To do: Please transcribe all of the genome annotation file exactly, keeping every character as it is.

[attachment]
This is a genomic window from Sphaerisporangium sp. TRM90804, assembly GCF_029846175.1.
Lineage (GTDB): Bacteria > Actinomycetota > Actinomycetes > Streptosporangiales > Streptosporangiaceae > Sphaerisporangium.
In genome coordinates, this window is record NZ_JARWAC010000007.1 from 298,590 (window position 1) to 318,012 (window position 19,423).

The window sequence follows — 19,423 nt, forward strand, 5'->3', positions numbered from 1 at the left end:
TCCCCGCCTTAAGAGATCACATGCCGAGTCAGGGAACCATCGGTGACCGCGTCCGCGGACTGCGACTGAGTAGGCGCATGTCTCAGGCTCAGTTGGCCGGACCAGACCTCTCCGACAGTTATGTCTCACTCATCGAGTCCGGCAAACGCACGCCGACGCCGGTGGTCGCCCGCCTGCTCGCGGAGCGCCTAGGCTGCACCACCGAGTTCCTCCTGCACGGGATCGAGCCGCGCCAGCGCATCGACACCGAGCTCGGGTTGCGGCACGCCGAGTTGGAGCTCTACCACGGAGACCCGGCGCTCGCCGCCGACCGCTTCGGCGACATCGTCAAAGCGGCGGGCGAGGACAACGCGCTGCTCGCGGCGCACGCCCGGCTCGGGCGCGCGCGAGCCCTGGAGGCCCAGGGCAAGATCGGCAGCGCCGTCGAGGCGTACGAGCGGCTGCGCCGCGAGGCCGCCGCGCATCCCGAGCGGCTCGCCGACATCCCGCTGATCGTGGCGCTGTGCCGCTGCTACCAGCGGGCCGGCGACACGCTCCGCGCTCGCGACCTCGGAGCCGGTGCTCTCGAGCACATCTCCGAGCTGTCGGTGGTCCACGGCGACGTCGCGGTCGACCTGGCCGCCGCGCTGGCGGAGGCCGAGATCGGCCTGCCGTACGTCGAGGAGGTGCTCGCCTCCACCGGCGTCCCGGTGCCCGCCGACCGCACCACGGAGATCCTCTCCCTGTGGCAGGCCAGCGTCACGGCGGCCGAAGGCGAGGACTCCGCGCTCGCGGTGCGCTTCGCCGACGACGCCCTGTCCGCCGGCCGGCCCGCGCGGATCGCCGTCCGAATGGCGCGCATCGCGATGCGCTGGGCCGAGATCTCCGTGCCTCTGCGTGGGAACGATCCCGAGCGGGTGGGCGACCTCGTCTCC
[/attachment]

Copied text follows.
This is a genomic window from Sphaerisporangium sp. TRM90804, assembly GCF_029846175.1.
Lineage (GTDB): Bacteria > Actinomycetota > Actinomycetes > Streptosporangiales > Streptosporangiaceae > Sphaerisporangium.
In genome coordinates, this window is record NZ_JARWAC010000007.1 from 298,590 (window position 1) to 318,012 (window position 19,423).

The window sequence follows — 19,423 nt, forward strand, 5'->3', positions numbered from 1 at the left end:
TCCCCGCCTTAAGAGATCACATGCCGAGTCAGGGAACCATCGGTGACCGCGTCCGCGGACTGCGACTGAGTAGGCGCATGTCTCAGGCTCAGTTGGCCGGACCAGACCTCTCCGACAGTTATGTCTCACTCATCGAGTCCGGCAAACGCACGCCGACGCCGGTGGTCGCCCGCCTGCTCGCGGAGCGCCTAGGCTGCACCACCGAGTTCCTCCTGCACGGGATCGAGCCGCGCCAGCGCATCGACACCGAGCTCGGGTTGCGGCACGCCGAGTTGGAGCTCTACCACGGAGACCCGGCGCTCGCCGCCGACCGCTTCGGCGACATCGTCAAAGCGGCGGGCGAGGACAACGCGCTGCTCGCGGCGCACGCCCGGCTCGGGCGCGCGCGAGCCCTGGAGGCCCAGGGCAAGATCGGCAGCGCCGTCGAGGCGTACGAGCGGCTGCGCCGCGAGGCCGCCGCGCATCCCGAGCGGCTCGCCGACATCCCGCTGATCGTGGCGCTGTGCCGCTGCTACCAGCGGGCCGGCGACACGCTCCGCGCTCGCGACCTCGGAGCCGGTGCTCTCGAGCACATCTCCGAGCTGTCGGTGGTCCACGGCGACGTCGCGGTCGACCTGGCCGCCGCGCTGGCGGAGGCCGAGATCGGCCTGCCGTACGTCGAGGAGGTGCTCGCCTCCACCGGCGTCCCGGTGCCCGCCGACCGCACCACGGAGATCCTCTCCCTGTGGCAGGCCAGCGTCACGGCGGCCGAAGGCGAGGACTCCGCGCTCGCGGTGCGCTTCGCCGACGACGCCCTGTCCGCCGGCCGGCCCGCGCGGATCGCCGTCCGAATGGCGCGCATCGCGATGCGCTGGGCCGAGATCTCCGTGCCTCTGCGTGGGAACGATCCCGAGCGGGTGGGCGACCTCGTCTCC